KS Liberty revisionist history…

The same KansasLiberty article I addressed yesterday also included the following quote:

“The court’s only evidence was a discredited school audit that had been dismissed by the Legislature, which had commissioned it, as impractical and dangerously expensive. The audit’s figures had been compiled by asking school administrators how much money they would like to receive to achieve a range of outcomes.”
Wow… that’s one twisted interpretation. While the Augenblick report was far from stellar research by any stretch, it was, as you note the report that had been commissioned by the legislature. It was pursued on recommendation from a Governor’s Task Force (which also included legislators). Further, the charge of the report was specifically linked to the constitutional language which had also been referenced in the Task Force recommendation. And while the report had been shelved by the legislature, they never criticized it openly until after the case went against them in the lower court. It had not been discredited by legislators when the case went to trial and it was not discredited by any of the experts at trial.

Most of the evidence cited by Judge Bullock as basis for determining the constitutionality of the school finance system was unrelated to the Augenblick study. It was evidence related to disparities in funding across districts, which harmed certain populations and were associated with large persistent disparities in educational outcomes. The Augenblick study was cited primarily as an option for achieving constitutionality – a guideline – the legislature’s own guideline – one possible guideline for achieving constitutionality. It was the only one on the table. Would you have preferred the Judge to make up his own? Seems logical and fair to use the legislature’s own target.

Further, when the legislature was granted a do-over in 2006 by the Supreme Court, they commissioned two additional studies overseen by the Division of Post Audit. From these studies they got roughly the same answer they had gotten previously, and once again chose to ignore the findings.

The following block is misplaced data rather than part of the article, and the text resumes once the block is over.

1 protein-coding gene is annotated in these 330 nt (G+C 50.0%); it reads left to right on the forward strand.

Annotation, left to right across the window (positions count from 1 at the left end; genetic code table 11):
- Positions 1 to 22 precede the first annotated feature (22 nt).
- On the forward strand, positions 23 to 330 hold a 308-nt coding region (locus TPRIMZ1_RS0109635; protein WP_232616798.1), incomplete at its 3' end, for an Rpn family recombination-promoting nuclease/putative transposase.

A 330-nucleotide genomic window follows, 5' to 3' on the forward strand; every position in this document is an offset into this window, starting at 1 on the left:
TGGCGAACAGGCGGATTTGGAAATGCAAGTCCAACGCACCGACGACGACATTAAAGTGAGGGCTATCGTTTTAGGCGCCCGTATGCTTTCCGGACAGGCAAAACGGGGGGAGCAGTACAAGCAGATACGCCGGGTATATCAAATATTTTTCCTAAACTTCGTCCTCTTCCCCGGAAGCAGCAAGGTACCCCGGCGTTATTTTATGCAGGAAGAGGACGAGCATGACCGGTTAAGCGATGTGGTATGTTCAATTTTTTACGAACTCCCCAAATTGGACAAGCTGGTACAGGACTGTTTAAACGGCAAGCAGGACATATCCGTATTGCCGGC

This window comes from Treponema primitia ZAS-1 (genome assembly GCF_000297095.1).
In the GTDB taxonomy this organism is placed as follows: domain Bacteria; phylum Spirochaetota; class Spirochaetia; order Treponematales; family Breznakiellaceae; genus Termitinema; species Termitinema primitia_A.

Eventually, the court let them off the hook after a modest (and still inequitable) infusion of some additional funding, dismissing the case while leaving open the question of whether the system is actually constitutional.

For a thorough review see:

Click to access kprv27n2.pdf

Published by schoolfinance101

Bruce Baker is an Professor in the Graduate School of Education at Rutgers, The State University of New Jersey. From 1997 to 2008 he was a professor at the University of Kansas in Lawrence, KS. He is lead author with Preston Green (Penn State University) and Craig Richards (Teachers College, Columbia University) of Financing Education Systems, a graduate level textbook on school finance policy published by Merrill/Prentice-Hall. Professor Baker has written a multitude of peer reviewed research articles on state school finance policy, teacher labor markets, school leadership labor markets and higher education finance and policy. His recent work has focused on measuring cost variations associated with schooling contexts and student population characteristics, including ways to better design state school finance policies and local district allocation formulas (including Weighted Student Funding) for better meeting the needs of students. Baker, along with Preston Green of Penn State University are co-authors of the chapter on Conceptions of Equity in the recently released Handbook of Research Education Finance and Policy, and co-authors of the chapter on the Politics of Education Finance in the Handbook of Education Politics and Policy and co-authors of the chapter on School Finance in the Handbook of Education Policy of the American Educational Research Association. Professor Baker has also consulted for state legislatures, boards of education and other organizations on education policy and school finance issues and has testified in state school finance litigation in Kansas, Missouri and Arizona. He is a member of the Think Tank Review Panel, a group of academic researchers who conduct technical reviews of publicly released think tank reports on education policy issues.

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